Lost in translation, lost in Hungary- part 1

Lost in Hungary… Lost in Translation part 1
Jo napot kivanok baratom (I wish you a very good afternoon my friends).

I knew I was in for the adventure of a lifetime, watching Aimee packing for our 8 week trip, around 5pm the evening before we were to leave.  I lay on her bed watching in awe, as she managed to have everything ready by 11.30pm (totally mystifying to me, as I packed meticulously over a two week period).  Aimee’s ability to pack was to be a feature of our trip, directly contrasting with my own.

On the upside, this speedy packing allowed us a solid three hours sleep before we left her house at 3.45am the next morning for the long drive to the inappropriately named Glasgow Prestwick Airport (as it is some 100km from Glasgow).  Elvis must have been a little miffed when he landed there.

YAWN.  Nothing wakes you up like discovering on check-in, that RyanAir’s bag weight limit is 15kg, not 20kg. Aimee and I were ‘those’ people, luggage spread out on the ground, frantically redistributing our gear and layering up into our heaviest clothes and for me, incurably stenchy riding boots.

By an Elvis inspired miracle we ended up with exactly three 15kg bags and some very heavy hand luggage (bless Aimee’s little cotton socks for booking us an extra bag to share!)

After swearing we wouldn’t buy a SINGLE thing on our entire trip, we promptly purchased four ‘Jimmy hats’ (red tartan hats with orange hair poking out the sides that make noises vaguely like bagpipes) and waddled on the plane after I dropped, lost, then found, my passport. Onward to Hungary!

After my first truly budget airline experience (even at 5’4″ MY legs were cramped!) and looking like two penguins wearing Jimmy hats, hauling sleighs piled high with gear and dancing the highland fling, we exited customs and jumped on Marton and Vanda, our vanderful friends from Summer Camp.

Such vanderful friends- Marton and Vanda embrace Jimmy hats

And what good friends- they, along with Vincy, Vanda’s boyfriend, were delighted to see the copious amounts of luggage we had with us- because it meant we could all be so close and cosy when squeezing 5 people into Vincy’s car- a 1985 Suzuki swift.

Vanda managed a full sized suitcase under her feet in the front seat, while 6’3″ Marton tucked his legs behind his ears. Cruising just barely inches off the ground, we got our first look at a Central European country, before heading to our accommodation, a dorm at Vanda’s College.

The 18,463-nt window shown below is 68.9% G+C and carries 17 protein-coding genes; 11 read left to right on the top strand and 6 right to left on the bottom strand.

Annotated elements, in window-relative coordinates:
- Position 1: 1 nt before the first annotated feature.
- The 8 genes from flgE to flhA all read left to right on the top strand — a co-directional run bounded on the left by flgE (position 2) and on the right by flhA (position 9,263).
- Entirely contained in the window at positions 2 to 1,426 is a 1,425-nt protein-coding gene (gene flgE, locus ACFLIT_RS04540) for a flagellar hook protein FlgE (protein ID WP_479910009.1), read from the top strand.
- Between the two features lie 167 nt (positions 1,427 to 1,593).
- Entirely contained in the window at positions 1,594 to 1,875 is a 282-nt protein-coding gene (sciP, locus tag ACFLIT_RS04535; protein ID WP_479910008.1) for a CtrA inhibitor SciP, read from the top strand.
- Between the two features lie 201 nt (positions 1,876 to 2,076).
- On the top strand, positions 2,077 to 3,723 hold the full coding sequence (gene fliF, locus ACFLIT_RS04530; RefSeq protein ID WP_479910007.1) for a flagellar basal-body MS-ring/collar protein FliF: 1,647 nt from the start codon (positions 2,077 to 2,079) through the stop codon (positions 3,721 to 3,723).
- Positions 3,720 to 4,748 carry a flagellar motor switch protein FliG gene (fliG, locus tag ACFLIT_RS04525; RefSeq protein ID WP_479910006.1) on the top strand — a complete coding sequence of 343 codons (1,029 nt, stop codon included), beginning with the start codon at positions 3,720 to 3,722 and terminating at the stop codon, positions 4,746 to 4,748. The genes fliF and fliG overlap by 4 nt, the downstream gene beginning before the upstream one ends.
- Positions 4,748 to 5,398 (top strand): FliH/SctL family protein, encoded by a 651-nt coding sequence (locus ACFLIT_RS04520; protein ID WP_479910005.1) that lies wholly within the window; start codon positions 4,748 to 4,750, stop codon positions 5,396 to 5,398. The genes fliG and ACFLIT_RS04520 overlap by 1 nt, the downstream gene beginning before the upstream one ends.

Taking every opportunity to use my hard learnt Hungarian I spluttered out a few words to the (frankly) very good looking man on the reception desk (in what I hoped came across as more friendly than ridiculous) causing everyone to laugh, but ensuring me a great smile every time we walked past, and excellent service.  As a general rule, Hungarians are thrilled (and very surprised) with any attempt to speak their language.

Monday….it rained.  It’s lucky we weren’t put off by this, because…… it rained solidly  until Thursday. Aimee and I decided the best way to start our stay in Hungary would be with a trip to the Budapest History Museum.

Sparkles and Devine lost on the way to the Budapest History Museum

With some help from Vanda, we caught an appropriate bus, got off at exactly the right place…. and then spent nearly two hours walking in the cold and rain trying to find the museum.  We did discover that the castle on the famous Castle Hill is VERY large, and that the National Gallery of Art spans about 300 acres (or so it seemed).

And so eventually, to our relief, we did eventually find the Budapest History Museum…only to find that it was ZART (closed).  On later reflection we did discover that the flyer we had on the Museum did mention it was closed Mondays…. up there for thinking.


Shortly after this disappointment, we discovered the National Dance Theatre (I knew learning the Hungarian phrase “Will you dance with me?” would come in handy!), and in from the rain we rushed.